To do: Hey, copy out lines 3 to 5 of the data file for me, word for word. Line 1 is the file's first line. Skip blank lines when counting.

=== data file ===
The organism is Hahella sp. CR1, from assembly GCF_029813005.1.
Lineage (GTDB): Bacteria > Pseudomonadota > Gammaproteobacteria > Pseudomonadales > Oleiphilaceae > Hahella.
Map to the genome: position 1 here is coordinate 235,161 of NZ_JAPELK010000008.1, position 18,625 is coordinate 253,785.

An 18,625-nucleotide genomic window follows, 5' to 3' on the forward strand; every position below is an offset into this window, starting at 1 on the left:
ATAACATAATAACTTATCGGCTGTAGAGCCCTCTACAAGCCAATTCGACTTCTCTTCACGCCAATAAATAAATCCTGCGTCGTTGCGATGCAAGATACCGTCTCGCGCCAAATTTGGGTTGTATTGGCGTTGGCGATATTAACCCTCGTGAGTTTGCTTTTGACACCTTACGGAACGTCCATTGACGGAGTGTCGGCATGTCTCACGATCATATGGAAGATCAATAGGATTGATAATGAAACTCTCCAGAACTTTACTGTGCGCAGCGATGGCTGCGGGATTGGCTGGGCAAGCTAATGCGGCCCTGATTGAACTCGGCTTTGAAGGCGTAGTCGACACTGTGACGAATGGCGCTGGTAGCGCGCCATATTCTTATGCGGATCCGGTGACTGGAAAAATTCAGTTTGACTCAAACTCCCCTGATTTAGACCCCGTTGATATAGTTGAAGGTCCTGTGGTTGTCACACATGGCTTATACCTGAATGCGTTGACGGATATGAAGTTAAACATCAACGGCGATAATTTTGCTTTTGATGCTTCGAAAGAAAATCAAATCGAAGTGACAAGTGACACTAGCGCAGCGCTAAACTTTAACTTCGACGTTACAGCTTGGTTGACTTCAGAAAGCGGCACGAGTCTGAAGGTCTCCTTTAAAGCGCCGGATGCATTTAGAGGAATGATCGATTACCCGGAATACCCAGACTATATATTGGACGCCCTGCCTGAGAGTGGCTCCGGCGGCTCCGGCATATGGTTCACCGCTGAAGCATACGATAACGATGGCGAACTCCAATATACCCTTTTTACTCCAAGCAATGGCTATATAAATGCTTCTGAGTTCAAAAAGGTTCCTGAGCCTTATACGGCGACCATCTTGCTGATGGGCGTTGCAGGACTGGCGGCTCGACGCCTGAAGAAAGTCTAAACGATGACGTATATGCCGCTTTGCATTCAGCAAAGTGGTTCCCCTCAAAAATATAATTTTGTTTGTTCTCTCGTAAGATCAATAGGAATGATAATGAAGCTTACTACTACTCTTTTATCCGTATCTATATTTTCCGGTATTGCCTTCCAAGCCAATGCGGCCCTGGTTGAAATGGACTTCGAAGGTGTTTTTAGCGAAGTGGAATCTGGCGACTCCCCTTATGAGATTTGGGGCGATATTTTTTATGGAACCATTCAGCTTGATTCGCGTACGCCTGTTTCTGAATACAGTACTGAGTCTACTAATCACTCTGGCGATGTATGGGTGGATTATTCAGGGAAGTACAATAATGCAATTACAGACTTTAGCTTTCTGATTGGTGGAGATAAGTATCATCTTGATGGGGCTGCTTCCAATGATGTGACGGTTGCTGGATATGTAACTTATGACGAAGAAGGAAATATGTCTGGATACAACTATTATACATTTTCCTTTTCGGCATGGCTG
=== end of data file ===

Map to the genome: position 1 here is coordinate 235,161 of NZ_JAPELK010000008.1, position 18,625 is coordinate 253,785.

An 18,625-nucleotide genomic window follows, 5' to 3' on the forward strand; every position below is an offset into this window, starting at 1 on the left:
ATAACATAATAACTTATCGGCTGTAGAGCCCTCTACAAGCCAATTCGACTTCTCTTCACGCCAATAAATAAATCCTGCGTCGTTGCGATGCAAGATACCGTCTCGCGCCAAATTTGGGTTGTATTGGCGTTGGCGATATTAACCCTCGTGAGTTTGCTTTTGACACCTTACGGAACGTCCATTGACGGAGTGTCGGCATGTCTCACGATCATATGGAAGATCAATAGGATTGATAATGAAACTCTCCAGAACTTTACTGTGCGCAGCGATGGCTGCGGGATTGGCTGGGCAAGCTAATGCGGCCCTGATTGAACTCGGCTTTGAAGGCGTAGTCGACACTGTGACGAATGGCGCTGGTAGCGCGCCATATTCTTATGCGGATCCGGTGACTGGAAAAATTCAGTTTGACTCAAACTCCCCTGATTTAGACCCCGTTGATATAGTTGAAGGTCCTGTGGTTGTCACACATGGCTTATACCTGAATGCGTTGACGGATATGAAGTTAAACATCAACGGCGATAATTTTGCTTTTGATGCTTCGAAAGAAAATCAAATCGAAGTGACAAGTGACACTAGCGCAGCGCTAAACTTTAACTTCGACGTTACAGCTTGGTTGACTTCAGAAAGCGGCACGAGTCTGAAGGTCTCCTTTAAAGCGCCGGATGCATTTAGAGGAATGATCGATTACCCGGAATACCCAGACTATATATTGGACGCCCTGCCTGAGAGTGGCTCCGGCGGCTCCGGCATATGGTTCACCGCTGAAGCATACGATAACGATGGCGAACTCCAATATACCCTTTTTACTCCAAGCAATGGCTATATAAATGCTTCTGAGTTCAAAAAGGTTCCTGAGCCTTATACGGCGACCATCTTGCTGATGGGCGTTGCAGGACTGGCGGCTCGACGCCTGAAGAAAGTCTAAACGATGACGTATATGCCGCTTTGCATTCAGCAAAGTGGTTCCCCTCAAAAATATAATTTTGTTTGTTCTCTCGTAAGATCAATAGGAATGATAATGAAGCTTACTACTACTCTTTTATCCGTATCTATATTTTCCGGTATTGCCTTCCAAGCCAATGCGGCCCTGGTTGAAATGGACTTCGAAGGTGTTTTTAGCGAAGTGGAATCTGGCGACTCCCCTTATGAGATTTGGGGCGATATTTTTTATGGAACCATTCAGCTTGATTCGCGTACGCCTGTTTCTGAATACAGTACTGAGTCTACTAATCACTCTGGCGATGTATGGGTGGATTATTCAGGGAAGTACAATAATGCAATTACAGACTTTAGCTTTCTGATTGGTGGAGATAAGTATCATCTTGATGGGGCTGCTTCCAATGATGTGACGGTTGCTGGATATGTAACTTATGACGAAGAAGGAAATATGTCTGGATACAACTATTATACATTTTCCTTTTCGGCATGGCTG